New images of how the high speed rail station could look at Curzon Street in Birmingham have been released.
The plans have been sketched out by leading Digbeth-based architect Glenn Howells.
His glimpse of the future shows sweeping glass roof covering platforms where passengers would step aboard the 400-metre long double-decker trains and be whisked to London in just 49 minutes.
But there will also be a nod to the city’s architectural heritage as the 1838-built Grade I-listed frontage of Curzon Street station would be used as the main entrance.
Mr Howells – the man responsible for reviving the Rotunda and Custard Factory landmarks – has included parkland, offices and flats within his new blueprint.
He was appointed by the city council to redraw plans for the city last year when the Government announced proposals for the £17 billion first phase of a high speed network.
The designer said he hoped to attract world class artists to exhibit works in public spaces surrounding the station.
Regional transport body Centro released the image that will feature on forthcoming leaflets to make the case for the HS2 line.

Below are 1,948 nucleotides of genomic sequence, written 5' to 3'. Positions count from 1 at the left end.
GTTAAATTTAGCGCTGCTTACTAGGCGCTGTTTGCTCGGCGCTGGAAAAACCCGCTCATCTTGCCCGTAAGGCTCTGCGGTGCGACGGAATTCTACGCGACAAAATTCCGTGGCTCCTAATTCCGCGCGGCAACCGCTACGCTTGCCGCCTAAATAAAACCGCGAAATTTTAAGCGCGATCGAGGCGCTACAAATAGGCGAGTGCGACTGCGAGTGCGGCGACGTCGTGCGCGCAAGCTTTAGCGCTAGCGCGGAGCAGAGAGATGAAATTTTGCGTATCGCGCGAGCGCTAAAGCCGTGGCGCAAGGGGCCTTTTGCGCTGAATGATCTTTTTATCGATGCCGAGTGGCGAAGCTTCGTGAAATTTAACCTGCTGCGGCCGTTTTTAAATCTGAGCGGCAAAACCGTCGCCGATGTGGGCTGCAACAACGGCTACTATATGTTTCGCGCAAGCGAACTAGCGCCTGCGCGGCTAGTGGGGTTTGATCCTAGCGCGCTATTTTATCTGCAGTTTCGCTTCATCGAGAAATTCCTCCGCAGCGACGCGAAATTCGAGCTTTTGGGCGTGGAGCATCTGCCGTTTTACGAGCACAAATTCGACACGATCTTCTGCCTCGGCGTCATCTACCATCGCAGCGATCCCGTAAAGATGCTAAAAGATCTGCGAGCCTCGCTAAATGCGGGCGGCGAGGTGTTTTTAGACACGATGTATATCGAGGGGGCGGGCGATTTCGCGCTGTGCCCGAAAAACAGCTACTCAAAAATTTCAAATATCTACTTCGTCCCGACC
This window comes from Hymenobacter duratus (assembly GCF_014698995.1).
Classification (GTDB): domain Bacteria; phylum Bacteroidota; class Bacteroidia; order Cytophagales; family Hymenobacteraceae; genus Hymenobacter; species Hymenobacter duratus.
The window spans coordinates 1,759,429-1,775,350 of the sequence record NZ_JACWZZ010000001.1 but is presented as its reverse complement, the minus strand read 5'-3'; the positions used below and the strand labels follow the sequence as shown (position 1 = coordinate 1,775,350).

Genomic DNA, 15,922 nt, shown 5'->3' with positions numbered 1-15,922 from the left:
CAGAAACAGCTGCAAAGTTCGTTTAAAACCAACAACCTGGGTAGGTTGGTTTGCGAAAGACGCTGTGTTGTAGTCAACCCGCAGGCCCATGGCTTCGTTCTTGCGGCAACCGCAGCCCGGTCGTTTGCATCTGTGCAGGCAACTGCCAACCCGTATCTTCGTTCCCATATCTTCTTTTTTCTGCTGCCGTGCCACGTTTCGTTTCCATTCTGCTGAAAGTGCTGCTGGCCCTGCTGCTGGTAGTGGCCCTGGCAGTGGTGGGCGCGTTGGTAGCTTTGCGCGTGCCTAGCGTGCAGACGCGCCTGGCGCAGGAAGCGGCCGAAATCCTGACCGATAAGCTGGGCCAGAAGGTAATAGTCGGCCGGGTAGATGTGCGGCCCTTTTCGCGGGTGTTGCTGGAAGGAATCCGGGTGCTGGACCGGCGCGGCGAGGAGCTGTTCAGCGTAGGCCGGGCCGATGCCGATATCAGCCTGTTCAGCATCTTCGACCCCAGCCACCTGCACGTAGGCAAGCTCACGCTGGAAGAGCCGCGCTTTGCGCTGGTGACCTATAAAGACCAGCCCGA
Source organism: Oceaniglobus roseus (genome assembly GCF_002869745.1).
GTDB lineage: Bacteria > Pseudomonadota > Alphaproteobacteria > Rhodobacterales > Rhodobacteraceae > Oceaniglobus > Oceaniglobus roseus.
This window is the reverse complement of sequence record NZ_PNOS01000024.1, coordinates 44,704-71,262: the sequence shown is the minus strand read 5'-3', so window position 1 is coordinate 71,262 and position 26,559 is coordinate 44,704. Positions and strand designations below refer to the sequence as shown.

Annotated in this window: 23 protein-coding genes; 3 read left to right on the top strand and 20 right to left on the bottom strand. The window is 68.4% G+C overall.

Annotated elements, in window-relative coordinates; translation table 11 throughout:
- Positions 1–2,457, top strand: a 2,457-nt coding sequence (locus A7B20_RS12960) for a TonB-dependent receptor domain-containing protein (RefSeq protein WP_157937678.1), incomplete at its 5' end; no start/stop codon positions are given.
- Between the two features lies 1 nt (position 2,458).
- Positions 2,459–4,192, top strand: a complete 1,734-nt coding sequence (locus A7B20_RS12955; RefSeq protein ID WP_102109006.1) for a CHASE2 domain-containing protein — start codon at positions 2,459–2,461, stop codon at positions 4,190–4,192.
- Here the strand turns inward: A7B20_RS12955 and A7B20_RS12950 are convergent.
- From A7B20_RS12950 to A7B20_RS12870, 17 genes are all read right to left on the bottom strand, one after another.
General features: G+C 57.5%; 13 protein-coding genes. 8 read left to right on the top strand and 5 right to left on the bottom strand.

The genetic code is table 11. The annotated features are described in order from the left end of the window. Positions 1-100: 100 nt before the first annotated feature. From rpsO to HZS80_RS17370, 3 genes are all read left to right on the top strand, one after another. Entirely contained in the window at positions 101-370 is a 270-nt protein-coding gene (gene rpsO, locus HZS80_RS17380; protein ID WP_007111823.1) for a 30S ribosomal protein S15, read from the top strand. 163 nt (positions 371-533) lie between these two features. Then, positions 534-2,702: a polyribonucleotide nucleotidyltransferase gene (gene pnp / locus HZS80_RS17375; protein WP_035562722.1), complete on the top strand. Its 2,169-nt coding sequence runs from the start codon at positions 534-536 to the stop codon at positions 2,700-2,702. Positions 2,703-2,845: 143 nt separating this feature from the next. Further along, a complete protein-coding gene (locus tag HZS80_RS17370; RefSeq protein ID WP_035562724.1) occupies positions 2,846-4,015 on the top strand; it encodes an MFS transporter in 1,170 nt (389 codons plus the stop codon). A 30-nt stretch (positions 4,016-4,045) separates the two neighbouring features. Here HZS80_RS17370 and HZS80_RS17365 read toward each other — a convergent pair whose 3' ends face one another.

Objectors claim the line is unnecessary and result in large parts of the countryside being destroyed.
But transport bosses will reveal in the brochures that an extra 52 trains an hour will be able to run between stations in the Black Country and destinations like Birmingham Airport, London, Milton Keynes and Scotland.
Walsall would get inter-city trains for the first time and services between Wolverhampton and Dudley and Sandwell stations and London would be doubled to two per hour.
Centro chief executive Geoff Inskip said the new timetable could be achieved because high speed rail will free capacity from the choked West Coast Mainline.
“HS2 is the only answer,” he said. “I think the benefits to the Black Country and other areas are very clear and they are huge.
“If we don’t have HS2, we are in great danger of losing a lot of local rail services.”